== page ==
Amy Gwinnett chats to punk duo Slaves and catches their show at the Shepherd’s Bush Empire.
Slaves are tired. They’ve been on tour up and down the country for weeks, and now they’ve come to a stop for two nights at the Shepherd’s Bush Empire. ‘I think we’re both quite up for it coming to an end to be honest,’ Isaac, the singer/drummer (an unusual combination, but more on that later) tells me. ‘We’re really excited about these two dates, but we’re both exhausted… It’s been a slog’.
I’m not surprised. Slaves play with an intensity, both emotional and physical, that few of their peers can match. Since their critical ascension back in 2014 they have made a name for themselves built on rage, power and zany humour. ‘We’re not just always angry people or always funny people,’ Isaac explains, ‘I think people forget that and want us to be a band that’s one or the other, when it’s not realistic. Our music comes from who we are as people and our emotions are fleeting and changing all the time and our music isn’t always going to be the same.’
The show is a big one, standing tickets are like gold dust across both nights (and there’s nowhere else to be but down the front at a Slaves gig). You might get the idea that Slaves don’t care much for London, judging by their tune Cheer Up, London from the first album Are You Satisfied? which boasted the refrain: ‘You’re dead already! Dead, dead, already!’, but that’s not the case. ‘I love London,’ says Isaac. ‘We both get more anxious playing London shows, there’s more pressure, lots of people you know are here. It’s really exciting, it’s almost like doing a home town show for us but it’s quite daunting at the same time.’
If they really are daunted on stage, you can’t tell. Support comes from Shame, described by Laurie, the guitarist, succinctly as ‘this little grotty band from London that we love’. If they come on looking slightly dwarfed by the big stage, they soon overcome it. Often first support bands have an unseemly sheen of gratitude about them that overpowers any possible charisma, but Shame’s grot cuts right through that. Then there’s Life, who, Laurie proudly tells me, ‘are a band from Hull and before our tour they had a manager but nothing else, and now they have an agent’. Slaves as fairy godmother perhaps. ‘They blew me away’. Slaves take the business of support bands very seriously. ‘You’ve got to bring really good support bands on tour, that you respect,’ I’m told, with seriousness. ‘You’ve got to pick them yourselves, you’ve got to watch them, and watching them inspires you. We’d never take someone on tour because they’ve paid us or they’ve got the same label as us, it has to be because we like them.’
The crowd are positively foaming at the mouth for the band when they walk on, and they give a confident and muscular performance – literally, in the case of Isaac, who’s shirt doesn’t make it past the first song. It’s a wonder they can still give it this kind of energy.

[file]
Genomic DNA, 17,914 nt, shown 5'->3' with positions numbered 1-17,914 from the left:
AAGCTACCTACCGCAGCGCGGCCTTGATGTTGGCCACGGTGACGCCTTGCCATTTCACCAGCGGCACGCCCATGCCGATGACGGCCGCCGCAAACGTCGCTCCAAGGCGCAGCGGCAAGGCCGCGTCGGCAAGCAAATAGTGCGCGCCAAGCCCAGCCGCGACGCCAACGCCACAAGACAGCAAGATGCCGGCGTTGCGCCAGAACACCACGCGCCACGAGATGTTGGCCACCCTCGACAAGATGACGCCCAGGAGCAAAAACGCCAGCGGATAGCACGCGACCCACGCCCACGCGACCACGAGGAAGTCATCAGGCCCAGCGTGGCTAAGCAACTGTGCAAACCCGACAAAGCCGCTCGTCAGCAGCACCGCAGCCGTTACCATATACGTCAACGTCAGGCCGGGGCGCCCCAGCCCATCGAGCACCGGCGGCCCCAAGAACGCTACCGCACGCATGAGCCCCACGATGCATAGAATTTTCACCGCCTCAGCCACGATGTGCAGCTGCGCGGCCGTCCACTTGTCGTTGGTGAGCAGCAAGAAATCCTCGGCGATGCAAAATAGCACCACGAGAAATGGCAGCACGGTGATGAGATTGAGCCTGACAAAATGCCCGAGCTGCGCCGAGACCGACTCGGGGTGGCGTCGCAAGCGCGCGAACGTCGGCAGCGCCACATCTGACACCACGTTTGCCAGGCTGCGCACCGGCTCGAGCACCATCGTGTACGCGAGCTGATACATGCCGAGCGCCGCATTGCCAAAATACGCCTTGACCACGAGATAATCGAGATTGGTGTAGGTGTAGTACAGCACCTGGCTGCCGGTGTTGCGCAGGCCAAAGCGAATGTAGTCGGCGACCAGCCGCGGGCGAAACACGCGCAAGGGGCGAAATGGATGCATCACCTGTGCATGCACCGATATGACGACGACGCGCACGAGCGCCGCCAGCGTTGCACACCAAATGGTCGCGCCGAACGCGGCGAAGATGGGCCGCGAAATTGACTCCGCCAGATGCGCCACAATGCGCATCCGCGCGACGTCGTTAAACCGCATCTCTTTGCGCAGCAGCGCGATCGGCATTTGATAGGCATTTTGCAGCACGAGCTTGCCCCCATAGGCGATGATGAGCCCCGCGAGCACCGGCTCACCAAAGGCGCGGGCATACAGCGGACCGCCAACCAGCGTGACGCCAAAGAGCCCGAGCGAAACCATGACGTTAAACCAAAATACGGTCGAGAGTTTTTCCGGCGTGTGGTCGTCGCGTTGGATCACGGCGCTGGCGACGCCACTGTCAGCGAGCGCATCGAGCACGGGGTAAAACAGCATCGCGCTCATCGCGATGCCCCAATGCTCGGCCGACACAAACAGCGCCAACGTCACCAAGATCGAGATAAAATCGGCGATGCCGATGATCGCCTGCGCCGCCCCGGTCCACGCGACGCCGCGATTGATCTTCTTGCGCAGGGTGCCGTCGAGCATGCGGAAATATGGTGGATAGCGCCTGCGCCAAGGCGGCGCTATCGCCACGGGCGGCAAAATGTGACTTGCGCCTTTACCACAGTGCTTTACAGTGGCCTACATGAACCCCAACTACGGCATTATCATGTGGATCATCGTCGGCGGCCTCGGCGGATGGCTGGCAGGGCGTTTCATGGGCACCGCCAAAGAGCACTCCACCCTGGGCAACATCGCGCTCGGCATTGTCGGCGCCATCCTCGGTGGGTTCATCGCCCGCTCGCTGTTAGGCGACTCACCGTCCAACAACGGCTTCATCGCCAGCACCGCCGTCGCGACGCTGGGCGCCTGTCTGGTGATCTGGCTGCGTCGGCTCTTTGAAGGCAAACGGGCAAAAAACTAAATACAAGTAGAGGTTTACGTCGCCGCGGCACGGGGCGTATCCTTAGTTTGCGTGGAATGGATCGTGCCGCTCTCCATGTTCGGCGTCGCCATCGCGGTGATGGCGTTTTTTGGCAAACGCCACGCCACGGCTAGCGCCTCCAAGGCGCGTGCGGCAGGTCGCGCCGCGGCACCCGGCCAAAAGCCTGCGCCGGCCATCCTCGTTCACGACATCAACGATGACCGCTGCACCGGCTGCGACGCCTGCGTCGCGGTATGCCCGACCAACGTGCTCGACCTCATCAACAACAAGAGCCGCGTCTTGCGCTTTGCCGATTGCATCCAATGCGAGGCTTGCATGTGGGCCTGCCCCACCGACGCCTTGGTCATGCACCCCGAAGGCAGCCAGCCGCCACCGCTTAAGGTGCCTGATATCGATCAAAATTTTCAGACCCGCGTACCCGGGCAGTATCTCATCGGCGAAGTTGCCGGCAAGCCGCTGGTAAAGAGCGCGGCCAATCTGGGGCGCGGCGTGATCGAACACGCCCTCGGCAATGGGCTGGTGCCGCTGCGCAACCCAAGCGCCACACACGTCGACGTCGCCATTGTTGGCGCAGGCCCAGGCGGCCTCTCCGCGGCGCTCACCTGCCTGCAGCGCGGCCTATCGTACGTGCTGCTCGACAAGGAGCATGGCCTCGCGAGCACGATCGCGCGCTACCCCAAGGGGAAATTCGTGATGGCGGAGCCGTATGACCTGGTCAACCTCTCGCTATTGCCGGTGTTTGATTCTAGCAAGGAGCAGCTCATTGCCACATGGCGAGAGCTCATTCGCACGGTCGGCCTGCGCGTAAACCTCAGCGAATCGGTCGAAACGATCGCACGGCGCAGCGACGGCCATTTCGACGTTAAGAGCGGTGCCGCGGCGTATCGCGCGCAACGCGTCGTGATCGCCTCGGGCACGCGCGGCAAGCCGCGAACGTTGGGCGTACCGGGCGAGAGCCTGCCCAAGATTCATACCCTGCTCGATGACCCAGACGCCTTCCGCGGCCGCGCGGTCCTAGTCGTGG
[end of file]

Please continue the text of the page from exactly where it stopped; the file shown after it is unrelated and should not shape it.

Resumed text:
‘You know when once a year they’d make you do the 1500m race at school,’ Laurie explains, ‘I hated it, I used not to apply to do anything and I got stuck with that one – it’s like that but now it’s everyday! It never used to be when we did half an hour sets; you’re usually just more in awe that you’re on tour with Jamie T or someone, but when it’s your own tour and you have a set list that looks like that,’ he waves a long arm and the lengthy set list, ‘every night feels like you’re about to run the 1500m, it is quite mentally daunting.’ So how do they do it? ‘You go on stage and if you don’t give it your all you’ve cheated the people that have come.’ Isaac weighs in, agreeing. ‘I wouldn’t feel happy with a performance unless I knew I’d given it every last ounce of energy that I have.’
The two albums the band have under their belt, both hugely successful, play well together. Isaac explains the relationship between them as ‘the last album was more of a question, this is more of a statement.’ That statement being, Take Control, the new album that some of the night’s strongest songs come from. The first single, Spit It Out, for example, is a furious yet fun thrash along, whereas Consume Or Be Consumed and People That You Meet have a driving, lurching fury to them that ignites the room. The former features Mike D, whose place they went to for the recording of the album in California, which they describe as a ‘dream come true’. But what do they want to take control of? ‘We took control of our situation,’ says Laurie, simply. ‘It can be a small thing or a big thing you take control of’. Isaac backs him up: ‘We are responsible for ourselves, take from that what you will’.